If you are going through a divorce, taxes might be the last thing on your mind, and rightly so. But tax season is upon us and your divorce could affect how you file your taxes. As we head into this year’s tax season, here are some things to consider:
- Filing Status. Will you file married filing joint (lower tax rate) or file married filing separate (higher tax rate and less tax benefits)?
- Who Will Claim the Children’s Exemption? If you are the custodial parent and you support the child more than half the year than you are entitled to take their exemption, but it is possible for the non-custodial parent to claim the exemption as long as the custodial parent signs a waiver pledging that he or she won’t claim it.
- Medical Expenses. Even if your spouse claims the child, you can continue to claim the medical expenses for that child(ren).
- Tax Credits. If you claim the dependency exemption, then you also claim the child tax credit and any education credit. If you don’t claim the exemption, then you can’t claim these credits.
- Alimony vs Child Support. Don’t mix these up. Child support is not taxable to the one receiving it or is it deductible to the one paying it. Alimony, on the other hand, is taxable to the one receiving it and is deductible to the one paying it.
- Funding an IRA. If you are getting alimony, you could consider funding an IRA, because alimony is considered “earned income”.
- Asset Transfers. When going through a divorce, the parties’ assets are divided. When this happens, the property’s tax basis shifts as well. For example: Your spouse has to give you $100,000 worth of stock, at that time the basis for that stock is $50,000 because that is what your spouse paid for it. If you sell it at that time, you will have a capital gain of $50,000. If you sell it 10 years later and the value has gone up to $200,000, then your taxable capital gain would be $150,000.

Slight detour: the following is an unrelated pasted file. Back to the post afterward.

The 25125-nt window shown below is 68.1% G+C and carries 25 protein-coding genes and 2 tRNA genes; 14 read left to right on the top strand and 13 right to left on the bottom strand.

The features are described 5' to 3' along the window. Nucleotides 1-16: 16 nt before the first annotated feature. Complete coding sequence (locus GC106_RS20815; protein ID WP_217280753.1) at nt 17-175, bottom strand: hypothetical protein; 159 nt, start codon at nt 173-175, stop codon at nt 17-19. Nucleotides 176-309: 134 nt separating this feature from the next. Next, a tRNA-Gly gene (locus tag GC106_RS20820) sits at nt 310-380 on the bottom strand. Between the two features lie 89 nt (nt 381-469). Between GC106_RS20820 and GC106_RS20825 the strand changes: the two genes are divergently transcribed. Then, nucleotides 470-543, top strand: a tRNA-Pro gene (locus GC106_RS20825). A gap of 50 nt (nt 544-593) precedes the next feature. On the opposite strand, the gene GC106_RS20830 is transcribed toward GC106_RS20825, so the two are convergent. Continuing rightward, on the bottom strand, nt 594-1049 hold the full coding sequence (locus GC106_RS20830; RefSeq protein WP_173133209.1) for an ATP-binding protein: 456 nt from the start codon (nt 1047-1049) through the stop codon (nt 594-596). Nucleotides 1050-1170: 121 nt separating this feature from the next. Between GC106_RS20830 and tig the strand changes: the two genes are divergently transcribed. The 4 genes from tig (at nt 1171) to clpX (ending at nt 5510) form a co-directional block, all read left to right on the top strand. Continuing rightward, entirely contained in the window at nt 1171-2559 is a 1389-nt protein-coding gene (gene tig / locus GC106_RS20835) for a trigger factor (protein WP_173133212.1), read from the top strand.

- Home Sale. If you and your spouse decide to sell your home, you could have capital gain on the home that you have to pay taxes on. There is an exclusion for the primary resident as long as it was lived in by you two out of the last five years. If the two-year minimum was not met, then you will have to split the gain.
- Transfer of Retirement. If you receive any 401K money in your settlement, you have the option to roll it over into your own 401K and there will be no tax implications. However, if you take out all the money, then you will have to pay taxes on the withdraw plus 10% penalty.
- Change Withholding. If you are employed, you will need to change your withholding otherwise you may owe taxes at the end of the year.
Filing taxes after a divorce can be confusing and tricky. It’s important to speak with a tax professional such as an enrolled agent to discuss your options for filing your taxes when going through a separation/divorce to ensure you maximize your benefits for you tax returns.
Elite Tax & Financial Services